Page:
William Penn 's Views On Freedom Of Conscience And The Futility Of Freedom

William Penn 's Views On Freedom Of Conscience And The Futility Of Freedom

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William Penn, in converting a personal belief in religious freedom into the basis for governing a colony and in time for the nation, proved that religious diversity was beneficial not detrimental to faiths, colonies, and countries.
Penn voluntarily converted from Anglicanism to Quakerism at the ripe age of 22. His father being a highly decorated and wealthy English Admiral, Penn left behind when he became a Quaker and was punished with stints in prison multiple times for his beliefs. Having been a member of both the Anglican Church and the Society of Friends, Penn experienced the majority and repressed religious groups of his country. This duality of experience inspired a belief in freedom of conscience and the futility of the use of coercion to rouse true religious belief. Penn refused to accept the points of view provided by the Erastians and Latitudinarians, in which they touted freedom of religious belief was allowed but government sponsored religious practices must still be upheld. He felt that practice and belief are inextricably linked and true religious freedom couldn’t exist without being able to practice one’s faith.
Penn created a connection between the argument for religious freedom to his belief in the impossibility of compelling a man’s conscience. In his “Address to Protestants,” Penn poses a theoretical argument about the impossible task of restraining true religious belief, stating, “It is not in the Power of any Man or Men in the World, to sway or compel the Mind in Matters of Worship to God.” In a better-known writing, “The Great Case of Liberty of Conscience,” which was written by Penn in Ireland 1670, he argues man should not be “so ignorant as to think it is within the reach of human Pow...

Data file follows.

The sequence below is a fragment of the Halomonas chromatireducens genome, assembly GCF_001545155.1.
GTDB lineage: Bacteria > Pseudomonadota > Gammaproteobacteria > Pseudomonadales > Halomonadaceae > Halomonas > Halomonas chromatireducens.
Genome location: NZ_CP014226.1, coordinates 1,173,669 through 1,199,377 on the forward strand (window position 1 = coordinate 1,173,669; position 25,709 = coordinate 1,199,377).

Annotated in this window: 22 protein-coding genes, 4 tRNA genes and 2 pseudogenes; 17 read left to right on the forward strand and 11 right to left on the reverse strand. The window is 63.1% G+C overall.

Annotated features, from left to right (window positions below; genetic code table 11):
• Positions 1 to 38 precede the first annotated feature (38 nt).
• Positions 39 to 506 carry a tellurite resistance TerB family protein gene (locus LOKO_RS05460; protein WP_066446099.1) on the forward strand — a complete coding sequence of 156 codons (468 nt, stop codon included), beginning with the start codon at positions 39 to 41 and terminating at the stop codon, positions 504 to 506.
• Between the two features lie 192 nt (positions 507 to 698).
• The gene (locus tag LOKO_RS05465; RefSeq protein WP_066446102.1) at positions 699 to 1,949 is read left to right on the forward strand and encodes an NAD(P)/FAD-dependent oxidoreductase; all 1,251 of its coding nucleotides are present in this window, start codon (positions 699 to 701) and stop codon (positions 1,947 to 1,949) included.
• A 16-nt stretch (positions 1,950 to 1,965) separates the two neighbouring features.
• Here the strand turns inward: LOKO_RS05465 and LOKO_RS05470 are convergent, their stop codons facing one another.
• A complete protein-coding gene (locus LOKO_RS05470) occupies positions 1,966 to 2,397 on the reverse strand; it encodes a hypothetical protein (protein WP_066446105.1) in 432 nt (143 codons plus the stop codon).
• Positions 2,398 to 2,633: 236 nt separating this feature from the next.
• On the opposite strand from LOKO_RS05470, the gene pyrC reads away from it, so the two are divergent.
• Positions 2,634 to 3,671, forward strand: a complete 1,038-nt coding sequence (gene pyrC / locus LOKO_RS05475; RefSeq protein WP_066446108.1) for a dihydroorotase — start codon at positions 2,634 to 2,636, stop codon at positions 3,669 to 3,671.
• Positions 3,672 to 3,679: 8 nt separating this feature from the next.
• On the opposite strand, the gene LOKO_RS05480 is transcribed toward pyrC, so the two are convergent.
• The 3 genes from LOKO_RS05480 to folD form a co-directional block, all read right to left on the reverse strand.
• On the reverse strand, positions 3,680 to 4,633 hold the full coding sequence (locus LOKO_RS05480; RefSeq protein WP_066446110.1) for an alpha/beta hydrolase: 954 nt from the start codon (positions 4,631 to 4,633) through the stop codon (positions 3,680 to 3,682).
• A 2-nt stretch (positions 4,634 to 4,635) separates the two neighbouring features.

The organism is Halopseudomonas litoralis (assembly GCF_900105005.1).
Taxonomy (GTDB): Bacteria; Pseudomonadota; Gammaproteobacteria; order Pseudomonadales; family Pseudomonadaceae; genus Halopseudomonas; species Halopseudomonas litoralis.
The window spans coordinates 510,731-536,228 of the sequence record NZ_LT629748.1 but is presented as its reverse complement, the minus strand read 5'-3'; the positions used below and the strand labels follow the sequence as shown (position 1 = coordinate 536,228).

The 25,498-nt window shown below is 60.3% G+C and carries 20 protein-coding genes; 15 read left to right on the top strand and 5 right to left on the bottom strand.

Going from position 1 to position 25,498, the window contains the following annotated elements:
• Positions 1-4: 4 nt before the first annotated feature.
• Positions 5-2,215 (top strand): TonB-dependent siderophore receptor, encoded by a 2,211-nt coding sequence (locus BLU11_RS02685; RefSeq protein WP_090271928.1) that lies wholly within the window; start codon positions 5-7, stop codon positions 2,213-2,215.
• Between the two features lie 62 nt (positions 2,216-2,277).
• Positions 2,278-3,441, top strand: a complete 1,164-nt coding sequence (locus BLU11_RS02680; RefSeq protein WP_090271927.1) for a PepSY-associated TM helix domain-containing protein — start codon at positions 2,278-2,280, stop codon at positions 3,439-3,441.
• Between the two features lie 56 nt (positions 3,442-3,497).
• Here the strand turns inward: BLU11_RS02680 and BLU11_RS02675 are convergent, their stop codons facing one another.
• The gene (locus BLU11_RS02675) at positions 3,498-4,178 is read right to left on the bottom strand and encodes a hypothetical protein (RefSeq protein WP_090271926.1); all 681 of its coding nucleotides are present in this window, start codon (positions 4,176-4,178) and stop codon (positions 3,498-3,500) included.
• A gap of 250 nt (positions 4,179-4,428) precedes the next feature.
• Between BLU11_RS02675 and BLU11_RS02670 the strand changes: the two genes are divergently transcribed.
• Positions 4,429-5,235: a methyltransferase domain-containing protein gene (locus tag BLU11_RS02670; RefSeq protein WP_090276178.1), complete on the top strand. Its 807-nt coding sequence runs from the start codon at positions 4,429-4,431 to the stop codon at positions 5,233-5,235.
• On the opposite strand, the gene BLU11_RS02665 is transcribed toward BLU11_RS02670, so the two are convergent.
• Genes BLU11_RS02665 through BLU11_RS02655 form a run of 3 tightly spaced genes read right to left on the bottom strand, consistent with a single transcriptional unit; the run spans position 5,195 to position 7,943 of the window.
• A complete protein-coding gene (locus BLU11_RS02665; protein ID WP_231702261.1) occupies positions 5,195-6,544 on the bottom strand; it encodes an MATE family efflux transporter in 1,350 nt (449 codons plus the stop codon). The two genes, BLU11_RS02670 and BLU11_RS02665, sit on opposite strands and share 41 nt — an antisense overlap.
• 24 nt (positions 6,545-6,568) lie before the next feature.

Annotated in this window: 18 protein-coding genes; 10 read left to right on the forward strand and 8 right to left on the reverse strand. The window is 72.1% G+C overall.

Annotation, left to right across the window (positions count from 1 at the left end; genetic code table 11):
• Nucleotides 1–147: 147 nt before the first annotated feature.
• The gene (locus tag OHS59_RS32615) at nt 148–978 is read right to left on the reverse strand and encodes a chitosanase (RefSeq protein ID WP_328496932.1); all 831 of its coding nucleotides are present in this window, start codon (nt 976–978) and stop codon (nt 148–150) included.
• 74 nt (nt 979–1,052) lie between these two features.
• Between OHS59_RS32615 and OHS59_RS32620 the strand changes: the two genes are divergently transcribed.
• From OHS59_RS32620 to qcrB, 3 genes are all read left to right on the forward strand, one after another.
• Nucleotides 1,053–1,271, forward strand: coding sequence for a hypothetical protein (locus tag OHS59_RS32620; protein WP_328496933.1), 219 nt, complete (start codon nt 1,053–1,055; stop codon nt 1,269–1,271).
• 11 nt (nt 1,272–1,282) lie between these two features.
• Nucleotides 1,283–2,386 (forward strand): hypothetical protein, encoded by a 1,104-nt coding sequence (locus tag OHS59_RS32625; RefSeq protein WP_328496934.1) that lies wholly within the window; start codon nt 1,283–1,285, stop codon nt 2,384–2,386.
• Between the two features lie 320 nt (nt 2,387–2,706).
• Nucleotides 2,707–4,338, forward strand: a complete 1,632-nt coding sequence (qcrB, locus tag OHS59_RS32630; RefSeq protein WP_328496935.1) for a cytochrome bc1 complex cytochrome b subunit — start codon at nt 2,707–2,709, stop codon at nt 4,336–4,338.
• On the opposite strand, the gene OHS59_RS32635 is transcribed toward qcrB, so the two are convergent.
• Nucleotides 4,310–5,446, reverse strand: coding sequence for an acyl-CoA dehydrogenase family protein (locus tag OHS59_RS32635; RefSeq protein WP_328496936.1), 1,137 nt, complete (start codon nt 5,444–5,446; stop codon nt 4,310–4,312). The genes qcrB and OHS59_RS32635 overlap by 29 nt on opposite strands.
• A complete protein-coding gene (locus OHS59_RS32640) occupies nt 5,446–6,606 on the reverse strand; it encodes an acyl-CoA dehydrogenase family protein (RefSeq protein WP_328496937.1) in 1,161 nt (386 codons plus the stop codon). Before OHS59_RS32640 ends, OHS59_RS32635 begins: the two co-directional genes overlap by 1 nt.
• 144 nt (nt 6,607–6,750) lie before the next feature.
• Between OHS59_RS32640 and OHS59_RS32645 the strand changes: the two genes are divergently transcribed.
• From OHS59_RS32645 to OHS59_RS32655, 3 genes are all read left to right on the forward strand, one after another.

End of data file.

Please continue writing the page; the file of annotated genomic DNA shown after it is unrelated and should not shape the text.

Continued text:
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...nable to swear to something, believing oaths to be territory only God can tread, lead Penn to allow officeholders in Pennsylvania to perform an affirmation. The constitution uses the phrases “oath or affirmation” three times. This pairing not only represents the conscious decision by the Founders, but also gives a nod to Quaker beliefs in a document that has few mentions of religious freedom. The complex issues that led to the Pennsylvania colony opposing the requirement to take oaths may have led to the Founders leaving God and a requirement of religious oath out of the Constitution. Although Quakers seem to be the most obvious party benefitted by allowing affirmations, the clause in a broad manner allows all who are uncomfortable with swearing oaths to choose an affirmation instead, including agnostics, atheists, and people of faiths against the swearing of oaths.

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